Is LA Losing The Fight Against Slum Housing?
As Los Angeles County continues the battle against COVID-19, housing advocates say it’s losing a different war — the fight against slum housing.
During the pandemic, tenants living with roaches, crumbling walls and lack of hot water have struggled to get help from the County Department of Public Health, the same agency responsible for L.A.’s pandemic response.
Even when the department has cited landlords, repairs often don’t happen — and tenants say the county is failing to hold negligent property owners accountable.
These problems aren’t new, but the pandemic has made them harder for tenants to escape, said Oscar Zarate, a community organizer with Strategic Actions for a Just Economy (SAJE), who has been working with tenants living in substandard housing.
“If you're staying indoors 24/7, or for the majority of the day, and there's a rampant roach infestation, it's going to take a toll not only on your physical health, but your mental health,” he said.
Housing advocates are now calling on the county to overhaul its enforcement system, arguing that reforms are long overdue.
We can't wait until a building collapses to take action.
The pressure comes at a time when many low-income tenants are still reeling from the pandemic. Thousands remain deeply in debt to their landlords, and they’ve struggled to obtain rent relief, raising concerns of mass evictions once pandemic-related protections expire later this year.
With tenants in precarious positions, Zarate said the county needs to do a better job of ensuring housing is safe and habitable.
“We can't wait until a building collapses to take action,” he said.
‘I Can Never Get Used To That Kind Of Thing’
On a busy stretch of Atlantic Avenue in unincorporated East Compton, a small five-unit apartment complex sits sandwiched between a smoke shop and a waste disposal company.
Charles Supo-Orija and his wife rent a unit in one of the three single-story buildings here. When they first moved in they had no issues, he said, but conditions have been steadily deteriorating.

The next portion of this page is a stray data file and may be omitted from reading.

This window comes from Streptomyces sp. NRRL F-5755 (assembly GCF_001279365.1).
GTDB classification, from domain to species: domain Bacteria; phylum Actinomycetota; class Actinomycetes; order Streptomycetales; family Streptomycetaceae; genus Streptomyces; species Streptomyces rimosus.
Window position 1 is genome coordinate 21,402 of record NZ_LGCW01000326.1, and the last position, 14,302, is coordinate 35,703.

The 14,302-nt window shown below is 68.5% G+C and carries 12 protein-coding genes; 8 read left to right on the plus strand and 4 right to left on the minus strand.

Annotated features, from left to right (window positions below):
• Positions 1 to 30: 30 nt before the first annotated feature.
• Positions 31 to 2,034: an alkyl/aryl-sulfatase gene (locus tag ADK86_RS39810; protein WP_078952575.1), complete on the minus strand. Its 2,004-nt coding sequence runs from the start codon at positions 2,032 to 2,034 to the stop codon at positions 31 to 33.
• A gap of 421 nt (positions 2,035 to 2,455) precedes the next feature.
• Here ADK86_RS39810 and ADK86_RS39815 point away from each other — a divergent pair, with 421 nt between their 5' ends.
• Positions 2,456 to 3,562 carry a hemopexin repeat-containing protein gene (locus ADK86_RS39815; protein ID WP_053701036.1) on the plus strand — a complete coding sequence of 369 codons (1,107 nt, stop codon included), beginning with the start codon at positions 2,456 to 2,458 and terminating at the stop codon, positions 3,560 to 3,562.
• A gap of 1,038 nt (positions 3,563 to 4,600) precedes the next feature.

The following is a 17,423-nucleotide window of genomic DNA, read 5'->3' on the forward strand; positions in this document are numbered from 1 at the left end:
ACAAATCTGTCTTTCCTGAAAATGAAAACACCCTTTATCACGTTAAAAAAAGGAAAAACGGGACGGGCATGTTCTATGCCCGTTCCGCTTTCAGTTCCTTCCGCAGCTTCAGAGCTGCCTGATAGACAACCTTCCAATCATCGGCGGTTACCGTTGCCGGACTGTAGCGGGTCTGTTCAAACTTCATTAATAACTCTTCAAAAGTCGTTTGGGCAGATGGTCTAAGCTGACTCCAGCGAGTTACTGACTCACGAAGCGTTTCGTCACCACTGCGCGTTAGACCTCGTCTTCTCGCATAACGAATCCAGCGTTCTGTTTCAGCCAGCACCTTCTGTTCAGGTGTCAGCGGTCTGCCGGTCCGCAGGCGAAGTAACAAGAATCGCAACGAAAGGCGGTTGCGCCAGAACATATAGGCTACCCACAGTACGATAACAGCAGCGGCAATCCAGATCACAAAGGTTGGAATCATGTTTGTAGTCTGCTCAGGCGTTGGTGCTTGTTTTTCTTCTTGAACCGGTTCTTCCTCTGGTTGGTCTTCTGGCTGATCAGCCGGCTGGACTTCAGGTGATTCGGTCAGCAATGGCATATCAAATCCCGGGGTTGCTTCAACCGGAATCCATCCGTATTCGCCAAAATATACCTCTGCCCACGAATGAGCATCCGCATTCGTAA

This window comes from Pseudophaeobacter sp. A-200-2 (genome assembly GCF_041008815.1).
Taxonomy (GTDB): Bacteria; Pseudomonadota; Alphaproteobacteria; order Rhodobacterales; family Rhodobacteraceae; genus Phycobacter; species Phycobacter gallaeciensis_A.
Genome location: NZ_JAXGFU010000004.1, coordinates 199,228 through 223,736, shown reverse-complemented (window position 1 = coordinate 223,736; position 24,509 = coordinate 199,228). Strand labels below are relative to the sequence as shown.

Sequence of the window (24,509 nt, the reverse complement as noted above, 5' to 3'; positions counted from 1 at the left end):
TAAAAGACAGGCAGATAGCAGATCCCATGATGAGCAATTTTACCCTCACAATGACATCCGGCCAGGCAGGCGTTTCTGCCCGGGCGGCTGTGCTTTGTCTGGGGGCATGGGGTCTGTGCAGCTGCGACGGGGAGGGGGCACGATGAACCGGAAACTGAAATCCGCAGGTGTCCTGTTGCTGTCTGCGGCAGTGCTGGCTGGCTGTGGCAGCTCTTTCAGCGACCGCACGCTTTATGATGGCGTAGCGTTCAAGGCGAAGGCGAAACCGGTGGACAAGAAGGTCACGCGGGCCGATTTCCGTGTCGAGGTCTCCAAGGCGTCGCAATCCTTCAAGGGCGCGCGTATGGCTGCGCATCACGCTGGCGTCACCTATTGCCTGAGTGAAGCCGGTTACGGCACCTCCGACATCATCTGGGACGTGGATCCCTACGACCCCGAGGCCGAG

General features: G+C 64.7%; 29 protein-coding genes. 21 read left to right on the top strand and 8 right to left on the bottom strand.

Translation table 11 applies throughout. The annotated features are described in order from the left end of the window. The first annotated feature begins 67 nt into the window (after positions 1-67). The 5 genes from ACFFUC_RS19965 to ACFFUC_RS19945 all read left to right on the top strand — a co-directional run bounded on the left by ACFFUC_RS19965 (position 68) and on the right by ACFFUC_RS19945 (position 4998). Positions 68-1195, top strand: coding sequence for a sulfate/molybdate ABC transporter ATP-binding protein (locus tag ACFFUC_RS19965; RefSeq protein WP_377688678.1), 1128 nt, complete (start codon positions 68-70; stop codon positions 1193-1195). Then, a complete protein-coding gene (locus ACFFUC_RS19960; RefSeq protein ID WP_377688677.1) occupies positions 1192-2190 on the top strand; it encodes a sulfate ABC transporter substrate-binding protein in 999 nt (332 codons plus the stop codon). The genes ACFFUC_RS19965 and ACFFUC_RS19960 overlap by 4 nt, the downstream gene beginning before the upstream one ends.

“You see the hole?” Supo-Orija asked, crouching outside his apartment to point out a crack in an exterior wall. “This can take a snake inside.”
Supo-Orija, a former radio broadcaster from Nigeria, said pests routinely get inside his apartment: roaches, spiders, even lizards.
I've never seen roaches in microwaves in my life until this time.
Supo-Orija said. “I can never get used to that kind of thing.”
One of his worst encounters happened earlier this month. He was lying in bed, falling asleep, when he sensed a twitch inside his ear.
“I felt something crawling,” he said. “And then I got up. I was trying to hit it out, you know? And it kept going.”
The intruder was a cockroach. Days later, Supo-Orija said it was still stuck in his ear canal.
“Possibly they need to flush my ears,” he said.
‘We Should Be Able To Live With Dignity’
Supo-Orija and other tenants have been complaining about the pests here for a long time. First they went to their landlord, Ramon Rochel. Then they notified the County Department of Public Health.
A county inspector visited one of the units last November and found a long list of problems, including “live cockroaches,” “holes in the wall,” a “bathroom window deteriorating” and “no hot water in the unit.”
The inspector ordered Rochel to address the problems and set a date for a follow-up inspection in December.
But the tenant of that unit, Lourdes Villegas, said eight months later, the problems haven’t been fixed.
“It's heart-wrenching,” she said. “Because we should be able to live with dignity. It's in his power.”
Villegas is a mother of two young children. Her daughter, 8, has a form of muscular dystrophy that requires regular in-home medical treatment.
You're putting tenants in a situation where they will accept really terrible conditions in order to just have that roof over their head.
Villegas said raising her kids in an apartment with so many habitability problems has been stressful — a stress compounded by steep rent hikes in recent years. In late 2018, her rent was $900 per month. By 2020, Rochel had raised it to $1,200.
“He wants me to leave,” Villegas said. “So he's gonna do whatever it takes for me to leave.”
The Landlord: ‘I Am Acting In Accordance To The Law’
Rochel did not agree to an interview and did not answer specific questions we sent him by email. He did email us back to say, “I am acting in accordance to the law as advised by council.”
He said tenants have caused destruction to their units (tenants dispute this) and have not allowed entry for repairs. Rochel said the tenants are retaliating against him for pursuing evictions, but he did not elaborate on that claim.
Last month, the County Department of Consumer and Business Affairs approved Villegas’ application for a rent adjustment.